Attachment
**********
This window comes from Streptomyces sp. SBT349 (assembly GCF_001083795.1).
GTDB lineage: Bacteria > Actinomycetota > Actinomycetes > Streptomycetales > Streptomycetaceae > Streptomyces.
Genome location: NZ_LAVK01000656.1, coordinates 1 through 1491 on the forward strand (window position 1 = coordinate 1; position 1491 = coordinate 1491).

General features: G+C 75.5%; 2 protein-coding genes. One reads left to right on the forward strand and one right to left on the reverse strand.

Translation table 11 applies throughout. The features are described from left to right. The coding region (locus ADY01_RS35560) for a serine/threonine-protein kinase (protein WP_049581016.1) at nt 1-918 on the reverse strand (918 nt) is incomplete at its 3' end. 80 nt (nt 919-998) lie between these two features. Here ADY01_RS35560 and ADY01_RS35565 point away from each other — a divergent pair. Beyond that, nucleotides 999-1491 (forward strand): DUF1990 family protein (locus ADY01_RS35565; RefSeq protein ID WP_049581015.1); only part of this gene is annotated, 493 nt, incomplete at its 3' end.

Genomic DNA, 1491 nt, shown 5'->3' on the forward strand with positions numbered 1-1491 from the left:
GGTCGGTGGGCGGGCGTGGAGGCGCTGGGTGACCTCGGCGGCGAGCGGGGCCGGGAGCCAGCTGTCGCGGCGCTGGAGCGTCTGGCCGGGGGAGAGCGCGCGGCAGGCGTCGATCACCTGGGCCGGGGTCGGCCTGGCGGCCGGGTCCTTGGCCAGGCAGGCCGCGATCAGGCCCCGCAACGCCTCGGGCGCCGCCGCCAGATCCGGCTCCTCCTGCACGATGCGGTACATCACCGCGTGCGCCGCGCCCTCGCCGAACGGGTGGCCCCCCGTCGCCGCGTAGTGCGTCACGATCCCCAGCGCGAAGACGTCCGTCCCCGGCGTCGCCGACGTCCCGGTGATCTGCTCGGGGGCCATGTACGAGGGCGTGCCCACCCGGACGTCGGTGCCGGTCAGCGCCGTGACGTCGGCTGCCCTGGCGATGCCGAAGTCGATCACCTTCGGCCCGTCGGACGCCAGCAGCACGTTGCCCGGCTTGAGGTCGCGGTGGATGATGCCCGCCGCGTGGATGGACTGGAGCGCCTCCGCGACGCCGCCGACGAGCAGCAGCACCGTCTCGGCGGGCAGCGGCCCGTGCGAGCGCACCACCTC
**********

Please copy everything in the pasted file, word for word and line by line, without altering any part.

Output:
This window comes from Streptomyces sp. SBT349 (assembly GCF_001083795.1).
GTDB lineage: Bacteria > Actinomycetota > Actinomycetes > Streptomycetales > Streptomycetaceae > Streptomyces.
Genome location: NZ_LAVK01000656.1, coordinates 1 through 1491 on the forward strand (window position 1 = coordinate 1; position 1491 = coordinate 1491).

General features: G+C 75.5%; 2 protein-coding genes. One reads left to right on the forward strand and one right to left on the reverse strand.

Translation table 11 applies throughout. The features are described from left to right. The coding region (locus ADY01_RS35560) for a serine/threonine-protein kinase (protein WP_049581016.1) at nt 1-918 on the reverse strand (918 nt) is incomplete at its 3' end. 80 nt (nt 919-998) lie between these two features. Here ADY01_RS35560 and ADY01_RS35565 point away from each other — a divergent pair. Beyond that, nucleotides 999-1491 (forward strand): DUF1990 family protein (locus ADY01_RS35565; RefSeq protein ID WP_049581015.1); only part of this gene is annotated, 493 nt, incomplete at its 3' end.

Genomic DNA, 1491 nt, shown 5'->3' on the forward strand with positions numbered 1-1491 from the left:
GGTCGGTGGGCGGGCGTGGAGGCGCTGGGTGACCTCGGCGGCGAGCGGGGCCGGGAGCCAGCTGTCGCGGCGCTGGAGCGTCTGGCCGGGGGAGAGCGCGCGGCAGGCGTCGATCACCTGGGCCGGGGTCGGCCTGGCGGCCGGGTCCTTGGCCAGGCAGGCCGCGATCAGGCCCCGCAACGCCTCGGGCGCCGCCGCCAGATCCGGCTCCTCCTGCACGATGCGGTACATCACCGCGTGCGCCGCGCCCTCGCCGAACGGGTGGCCCCCCGTCGCCGCGTAGTGCGTCACGATCCCCAGCGCGAAGACGTCCGTCCCCGGCGTCGCCGACGTCCCGGTGATCTGCTCGGGGGCCATGTACGAGGGCGTGCCCACCCGGACGTCGGTGCCGGTCAGCGCCGTGACGTCGGCTGCCCTGGCGATGCCGAAGTCGATCACCTTCGGCCCGTCGGACGCCAGCAGCACGTTGCCCGGCTTGAGGTCGCGGTGGATGATGCCCGCCGCGTGGATGGACTGGAGCGCCTCCGCGACGCCGCCGACGAGCAGCAGCACCGTCTCGGCGGGCAGCGGCCCGTGCGAGCGCACCACCTC